Some movies never live up to expectations (during summer especially), some exceed them and then there’s a select few that completely win over the audience. Amazon Studios decided to test those summer waters with The Big Sick. What begins as a formulaic (albeit hilarious) romantic comedy but quickly pushes through cultural and social barriers, becoming a profoundly heartwarming journey in the process.
Kumail Nanjiani stars in and co-wrote this autobiographical tale with his wife Emily V. Gordon about how the pair met and fell in love. The first that that jumps out when watching this film is the strength of the script, particularly the dialogue. It almost reaches through the screen and grabs hold of you. There is a very rich authenticity to it all and the chemistry the pair shares in life translates beautifully to their characters on screen. Beyond the main characters they did a great job painting the individual family structures with realistic brush strokes. Considering it’s the first feature film the couple has written together, their styles married wonderfully.
Playing oneself is often harder than playing a character and the Silicon Valley alum falls victim to it a bit here. He is certainly on point throughout the film while he is joking, defining the character and how he interacts with the world. While all the jokes land, his presence as a leading man is sometimes missing. There are some intensely emotional scenes throughout the film and he isn’t as strong in those moments. That may be more reflective of the character he’s playing and the man he was rather than the actor he currently is. Don’t get me wrong, I thought he was great in this role but he still has some work to do as a dramatic lead.
Nanjiani had the benefit of a fabulous cast elevating the project and helping him tell his story. Primarily, Zoe Kazan had the honor of playing Emily Gordon and displayed much of the raw core of character. The granddaughter of the legendary Elia Kazan had palpable chemistry with Kumail and their interactions are long, entertaining comedic volleys. Everything about the pair feels natural and they charm the audience almost instantly. Finding the right sparring partner for Nanjiani was crucial to this film working and Gayle Keller tapped into the pulse of this story, finding an amazing blend of talent to complement the story and its leading man.
Holly Hunter and Ray Romano led the way with complex and beautiful supporting roles as Emily’s parents, Beth and Terry. Not to say Hunter wasn’t fantastic, she was every bit as funny and sharp, but Romano was particularly surprising. His displayed quite a bit of depth and range that was accentuated by his familiar cadence and comedic timing. There is a big beating heart right at the center of this film and this pair is the fulcrum. As Kumail struggles to secure support from his own family, he is faced with having to win over her parents under complicated and often painful circumstances. Between the three of them, their roles as her protectors are further compromised by lingering distrust among all members of the triad. I am a believer that truly great comedy walks that line between light and dark, and this film was right there thriving on the wire.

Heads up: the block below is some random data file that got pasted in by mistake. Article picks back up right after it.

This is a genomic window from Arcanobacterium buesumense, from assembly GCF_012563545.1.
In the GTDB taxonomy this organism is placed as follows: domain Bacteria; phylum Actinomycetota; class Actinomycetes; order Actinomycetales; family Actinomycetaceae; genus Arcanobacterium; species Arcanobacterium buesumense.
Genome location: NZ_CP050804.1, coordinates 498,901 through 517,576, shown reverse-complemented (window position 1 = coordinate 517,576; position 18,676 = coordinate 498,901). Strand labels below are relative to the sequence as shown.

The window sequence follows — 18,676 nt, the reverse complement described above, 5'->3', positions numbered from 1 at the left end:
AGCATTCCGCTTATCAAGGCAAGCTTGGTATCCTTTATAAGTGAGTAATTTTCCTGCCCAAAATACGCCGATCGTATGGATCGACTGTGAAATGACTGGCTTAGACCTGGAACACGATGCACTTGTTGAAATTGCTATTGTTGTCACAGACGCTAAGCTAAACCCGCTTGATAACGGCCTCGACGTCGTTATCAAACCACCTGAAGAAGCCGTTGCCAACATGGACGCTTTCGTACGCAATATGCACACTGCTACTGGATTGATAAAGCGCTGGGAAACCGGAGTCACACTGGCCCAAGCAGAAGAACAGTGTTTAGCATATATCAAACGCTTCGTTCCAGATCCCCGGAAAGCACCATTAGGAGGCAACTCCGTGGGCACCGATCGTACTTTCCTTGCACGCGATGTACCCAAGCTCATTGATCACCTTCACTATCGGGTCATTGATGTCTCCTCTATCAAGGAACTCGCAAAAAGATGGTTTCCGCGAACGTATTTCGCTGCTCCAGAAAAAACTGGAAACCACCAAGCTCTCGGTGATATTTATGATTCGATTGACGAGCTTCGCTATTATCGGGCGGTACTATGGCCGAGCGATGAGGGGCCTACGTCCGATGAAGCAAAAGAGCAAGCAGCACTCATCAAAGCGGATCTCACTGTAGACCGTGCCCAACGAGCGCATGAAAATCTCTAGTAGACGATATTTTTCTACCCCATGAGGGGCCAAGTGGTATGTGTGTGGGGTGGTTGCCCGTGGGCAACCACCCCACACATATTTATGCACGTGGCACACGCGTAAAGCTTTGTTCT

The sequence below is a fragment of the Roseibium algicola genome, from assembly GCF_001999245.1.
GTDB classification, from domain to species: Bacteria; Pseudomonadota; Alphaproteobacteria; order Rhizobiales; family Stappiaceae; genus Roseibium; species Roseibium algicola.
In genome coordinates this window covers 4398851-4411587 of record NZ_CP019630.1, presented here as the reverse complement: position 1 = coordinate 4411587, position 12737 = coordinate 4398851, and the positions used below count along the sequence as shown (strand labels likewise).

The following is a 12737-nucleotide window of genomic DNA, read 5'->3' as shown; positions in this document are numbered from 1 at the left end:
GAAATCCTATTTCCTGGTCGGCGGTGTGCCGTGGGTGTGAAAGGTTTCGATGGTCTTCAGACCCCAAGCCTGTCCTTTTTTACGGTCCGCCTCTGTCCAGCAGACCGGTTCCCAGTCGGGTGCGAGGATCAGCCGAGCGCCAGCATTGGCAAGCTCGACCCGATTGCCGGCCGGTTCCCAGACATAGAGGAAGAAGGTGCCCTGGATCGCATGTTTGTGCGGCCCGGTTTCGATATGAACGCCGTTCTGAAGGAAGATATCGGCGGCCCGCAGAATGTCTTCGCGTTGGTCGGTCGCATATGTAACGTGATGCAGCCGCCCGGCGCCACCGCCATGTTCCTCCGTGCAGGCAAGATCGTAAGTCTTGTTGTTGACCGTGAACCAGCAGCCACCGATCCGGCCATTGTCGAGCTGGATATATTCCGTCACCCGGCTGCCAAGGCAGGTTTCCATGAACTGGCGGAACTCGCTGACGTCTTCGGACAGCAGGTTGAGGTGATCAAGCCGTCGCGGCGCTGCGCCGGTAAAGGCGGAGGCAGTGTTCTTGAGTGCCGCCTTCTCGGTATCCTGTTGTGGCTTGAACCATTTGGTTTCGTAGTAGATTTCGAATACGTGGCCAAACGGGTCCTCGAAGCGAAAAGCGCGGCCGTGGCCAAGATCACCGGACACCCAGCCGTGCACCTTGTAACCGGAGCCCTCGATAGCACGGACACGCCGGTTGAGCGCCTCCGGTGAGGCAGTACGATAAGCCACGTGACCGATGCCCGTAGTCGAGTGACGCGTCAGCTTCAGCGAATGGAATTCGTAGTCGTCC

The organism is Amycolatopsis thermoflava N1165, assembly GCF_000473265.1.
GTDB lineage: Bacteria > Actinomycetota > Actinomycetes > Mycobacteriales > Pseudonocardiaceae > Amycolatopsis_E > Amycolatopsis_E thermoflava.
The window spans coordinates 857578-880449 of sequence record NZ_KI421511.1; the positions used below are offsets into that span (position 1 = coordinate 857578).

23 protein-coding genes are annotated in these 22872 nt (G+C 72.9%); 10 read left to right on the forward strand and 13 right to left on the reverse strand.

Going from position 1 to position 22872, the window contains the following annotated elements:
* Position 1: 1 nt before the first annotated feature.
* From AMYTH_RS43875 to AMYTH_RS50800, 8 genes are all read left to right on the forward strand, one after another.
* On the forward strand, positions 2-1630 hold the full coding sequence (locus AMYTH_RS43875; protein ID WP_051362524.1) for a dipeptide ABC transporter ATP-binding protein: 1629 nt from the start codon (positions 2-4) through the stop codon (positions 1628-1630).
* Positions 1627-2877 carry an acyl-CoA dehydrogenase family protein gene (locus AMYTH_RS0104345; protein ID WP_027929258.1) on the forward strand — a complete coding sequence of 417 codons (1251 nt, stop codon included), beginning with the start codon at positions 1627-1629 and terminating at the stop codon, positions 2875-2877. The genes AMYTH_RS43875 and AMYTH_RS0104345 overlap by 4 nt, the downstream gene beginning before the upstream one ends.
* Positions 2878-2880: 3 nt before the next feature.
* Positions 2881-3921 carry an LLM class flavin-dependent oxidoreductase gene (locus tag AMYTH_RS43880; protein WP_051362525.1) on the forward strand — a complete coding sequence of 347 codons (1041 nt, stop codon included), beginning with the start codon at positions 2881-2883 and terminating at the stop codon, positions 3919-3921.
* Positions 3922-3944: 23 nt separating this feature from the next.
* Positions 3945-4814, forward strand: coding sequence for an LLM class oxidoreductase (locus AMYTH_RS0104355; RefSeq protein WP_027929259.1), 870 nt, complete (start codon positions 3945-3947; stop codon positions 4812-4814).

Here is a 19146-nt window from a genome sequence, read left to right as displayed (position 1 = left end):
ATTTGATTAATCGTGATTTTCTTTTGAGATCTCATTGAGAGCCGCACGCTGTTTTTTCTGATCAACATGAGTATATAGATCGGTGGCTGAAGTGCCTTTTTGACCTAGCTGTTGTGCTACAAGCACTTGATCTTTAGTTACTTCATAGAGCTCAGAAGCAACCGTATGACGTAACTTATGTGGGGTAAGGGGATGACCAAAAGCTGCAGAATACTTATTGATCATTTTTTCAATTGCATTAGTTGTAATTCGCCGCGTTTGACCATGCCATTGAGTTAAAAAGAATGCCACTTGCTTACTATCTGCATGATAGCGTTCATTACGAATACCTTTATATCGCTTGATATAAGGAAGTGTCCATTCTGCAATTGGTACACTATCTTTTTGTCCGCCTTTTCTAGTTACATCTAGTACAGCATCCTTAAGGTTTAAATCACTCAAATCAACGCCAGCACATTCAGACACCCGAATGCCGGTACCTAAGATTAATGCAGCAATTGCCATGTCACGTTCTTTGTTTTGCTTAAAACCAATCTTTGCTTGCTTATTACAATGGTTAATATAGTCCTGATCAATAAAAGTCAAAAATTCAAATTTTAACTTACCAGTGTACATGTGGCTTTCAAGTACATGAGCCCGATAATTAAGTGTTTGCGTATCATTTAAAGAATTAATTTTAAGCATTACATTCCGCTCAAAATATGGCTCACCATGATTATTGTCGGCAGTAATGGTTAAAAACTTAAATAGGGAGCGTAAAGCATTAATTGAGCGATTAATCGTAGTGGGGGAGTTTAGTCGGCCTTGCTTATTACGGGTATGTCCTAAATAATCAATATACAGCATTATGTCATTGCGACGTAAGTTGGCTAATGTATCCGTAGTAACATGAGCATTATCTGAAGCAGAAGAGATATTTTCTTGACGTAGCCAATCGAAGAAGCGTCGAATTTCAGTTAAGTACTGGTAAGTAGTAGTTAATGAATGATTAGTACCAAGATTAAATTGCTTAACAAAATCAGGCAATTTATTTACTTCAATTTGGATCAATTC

On the completely opposite end of the spectrum Kumail’s family had its own complexity. It felt very genuine and was a good window into a much different family structure than we don’t see on the big screen often. Anupman Kher and Zenobia Shroff played his parents, Azmat and Sharmeen respectively. The characters are archetypes of the Pakistani family structure and they are prominently featured throughout the film for that reason. Along with his brother Naveed, played by Adeel Akhtat, that family is hilarious. Their steadfast traditionalism stands in such disparity to Kumail’s assimilation to western culture that it makes for some very funny interactions that are deeply rooted in authenticity.
Michael Showalter did a very good job for a guy who doesn’t make a ton of feature films. In fact, this was only his third but he is well versed as a comedy director and it shows here. A large part of this film is not only focused on stand-up comedy but the comedians who create the baseline pulse for the movie. Bo Burnham, Aidy Bryant and Kurt Braunohler all play caricatures of themselves with varying degrees of success in their careers and even David Alan Grier has a small role. Funneling the narrative through that window helps to set up the journey and also shines a light on the importance stand-up in these characters’ lives.
The Big Sick isn’t going to dominate at the box office. Actually, it’s likely to get completely buried over the summer. It came out in limited release in late June and made its official debut in early July, but hasn’t even earned $10-million yet. Pigeonholing this film as a romantic comedy throws it into a genre where it doesn’t really belong, but it’s not exactly a pure comedy or romance either. The ability to spread out into multiple genres is a testament to the quality of this film and its ability to defy genre norms. This movie is a stellar example of the stripped down, less-is-more filmmaking style that I really love. It’s one of the most sharply intellectual comedies I’ve seen in a long time and absolutely one of the best films of the year…a personal favorite so far in 2017.
Recommendation: This works wonderfully as a date movie, and holds up fine as pure comedy as well. It’s not too raunchy or racey for a younger audience, but it is rated R appropriately. If you’re going to take a chance on any movie in theaters, this is definitely the one right now.